I am sure that you have sensed a bias that I bring to the table about market and macro timers but I think I should make it explicit. I believe that there are ways in which you can beat the market in the long term, but very few of those ways involve market timing or calls about the macro economy. I know that there are stories in every market about great market timers, i.e., investors who made exactly the right call at exactly the right time about a market: Japan in 1989, dot-com stocks in 2000, housing in 2007 and financial assets in late 2008. Here is why I remain a skeptic:
a. Small sample: Unlike stock pickers who have to put out recommendations on hundreds of firms, the nature of market timing and macro calls (about exchange rates or the economy) is such that even the most long-standing forecasters have made only about 15-20 calls in their entire lifetime. As a result, rejecting the null hypothesis that successful calls are due to luck becomes much more difficult. For instance, a stock picker who gets 60 out of 100 calls right, is statistically beating randomness but we cannot reject the hypotheis that a market timer who is right 10 times out of 15 is just lucky.
b. Fuzzy recommendations: One aspect of market timing and macro forecasting that is frustrating and makes testing difficult is the fact that market timers often do not make specific recommendations. Again, the contrast with a stock picker is stark: when a stock picker tells you a stock is cheap, you can buy the stock and test out the recommendation. Market timers and macro forecasters often make recommendations that are not just difficult to convert into action but also impossible to put to the test.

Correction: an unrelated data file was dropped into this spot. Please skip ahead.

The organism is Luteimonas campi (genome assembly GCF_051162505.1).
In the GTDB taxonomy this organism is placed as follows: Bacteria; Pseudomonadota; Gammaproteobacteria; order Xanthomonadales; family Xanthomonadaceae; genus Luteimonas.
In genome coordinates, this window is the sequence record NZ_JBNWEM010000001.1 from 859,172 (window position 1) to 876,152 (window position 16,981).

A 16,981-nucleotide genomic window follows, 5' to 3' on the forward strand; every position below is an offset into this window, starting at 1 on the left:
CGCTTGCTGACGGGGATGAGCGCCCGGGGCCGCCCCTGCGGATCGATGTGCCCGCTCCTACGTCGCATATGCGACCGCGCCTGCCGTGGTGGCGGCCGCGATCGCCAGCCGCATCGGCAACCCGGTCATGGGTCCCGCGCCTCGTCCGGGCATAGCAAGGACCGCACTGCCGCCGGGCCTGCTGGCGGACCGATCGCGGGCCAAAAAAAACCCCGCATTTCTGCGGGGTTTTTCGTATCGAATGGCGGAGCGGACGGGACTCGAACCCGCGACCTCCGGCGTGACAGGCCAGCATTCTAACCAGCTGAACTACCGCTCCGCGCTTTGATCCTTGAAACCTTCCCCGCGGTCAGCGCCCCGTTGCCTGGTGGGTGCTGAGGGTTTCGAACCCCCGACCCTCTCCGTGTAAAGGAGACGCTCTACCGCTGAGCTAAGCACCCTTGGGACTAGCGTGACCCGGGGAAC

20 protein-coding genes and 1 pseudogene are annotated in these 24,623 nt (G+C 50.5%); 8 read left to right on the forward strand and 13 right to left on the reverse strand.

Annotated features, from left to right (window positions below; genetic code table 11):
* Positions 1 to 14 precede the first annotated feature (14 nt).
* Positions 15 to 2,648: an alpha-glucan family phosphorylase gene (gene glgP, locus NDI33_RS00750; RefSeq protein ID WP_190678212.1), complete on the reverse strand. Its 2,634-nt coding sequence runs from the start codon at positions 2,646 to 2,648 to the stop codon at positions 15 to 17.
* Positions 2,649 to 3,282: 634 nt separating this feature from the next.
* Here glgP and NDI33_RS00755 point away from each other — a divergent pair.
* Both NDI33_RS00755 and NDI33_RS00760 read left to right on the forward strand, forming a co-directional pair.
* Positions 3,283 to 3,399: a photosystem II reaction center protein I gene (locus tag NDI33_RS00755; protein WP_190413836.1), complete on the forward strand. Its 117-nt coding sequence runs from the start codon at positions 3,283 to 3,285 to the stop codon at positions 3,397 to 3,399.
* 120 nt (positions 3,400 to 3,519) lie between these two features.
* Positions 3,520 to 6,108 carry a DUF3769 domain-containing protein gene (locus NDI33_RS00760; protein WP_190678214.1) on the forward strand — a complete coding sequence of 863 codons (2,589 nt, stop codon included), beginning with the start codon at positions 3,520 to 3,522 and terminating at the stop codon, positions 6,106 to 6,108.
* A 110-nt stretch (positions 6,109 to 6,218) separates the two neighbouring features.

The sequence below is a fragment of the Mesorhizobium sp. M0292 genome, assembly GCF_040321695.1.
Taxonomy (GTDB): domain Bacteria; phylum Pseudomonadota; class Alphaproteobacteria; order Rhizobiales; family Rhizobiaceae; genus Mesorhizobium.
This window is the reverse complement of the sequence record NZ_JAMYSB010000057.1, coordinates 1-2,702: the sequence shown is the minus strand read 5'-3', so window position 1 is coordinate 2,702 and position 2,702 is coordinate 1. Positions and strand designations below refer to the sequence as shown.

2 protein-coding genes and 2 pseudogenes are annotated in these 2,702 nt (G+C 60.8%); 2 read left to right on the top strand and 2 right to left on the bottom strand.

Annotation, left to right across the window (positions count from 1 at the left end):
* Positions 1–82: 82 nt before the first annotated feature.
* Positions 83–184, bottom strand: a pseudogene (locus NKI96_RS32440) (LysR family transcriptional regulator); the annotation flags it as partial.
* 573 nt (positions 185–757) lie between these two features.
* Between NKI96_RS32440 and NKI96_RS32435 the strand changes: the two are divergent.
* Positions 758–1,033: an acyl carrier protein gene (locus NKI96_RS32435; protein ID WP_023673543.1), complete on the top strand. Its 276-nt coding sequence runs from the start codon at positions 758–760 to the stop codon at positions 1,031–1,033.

c. Timing is everything: Anyone who makes a market call and sticks with it for a long period will eventually be right. However, the call itself becomes a bad one for investors who followed it, since they often would have lost far more money in the period where the call was wrong than they made back at the time the call turns out to be right. Thus, calling the dot-com bubble in 1997, the housing crisis in 2004 and the Japanese stock market bubble in 1986 should all be classified as mistakes rather than the right calls.
Historically, there have been far more investors who have been successful, over long periods, picking stocks than timing markets, but the allure of market timing remains strong. Here are three tests that I would suggest you put any market timer or strategy to:
1. Has the market timer been right often enough to reject the hypothesis that his or her success is entirely random?
t statistic for success = Proportion of calls that are right/ (0.5/ Square root of the number of calls)
Thus, a market timer who has been right 15 times out of 25, will have the following t statistic:
t = (15/25)/ (.5/5) = 1.00
Statistically, this does not beat randomness?
2. Is the market timer right at the right time or is he or she a Cassandra?
Market timers who are consistently bullish or bearish are dangerous. There is more of a personal psychological component to their recommendation than an analytical component.
3. Does the market timer provide fuzzy stories or make specific recommendations?
I have more respect for market timers who are categorical about what investors should do - buy or sell short a specific market - than those who tell meandering stories (that may actually read well) but leave investors confused at the end.
Finally, ask the question that needs to be asked of any successful investor or strategy? Why does the investor or strategy succeed? Every successful strategy needs an edge. Since that edge cannot be better information with market timing (whereas it can for individual companies), what is it?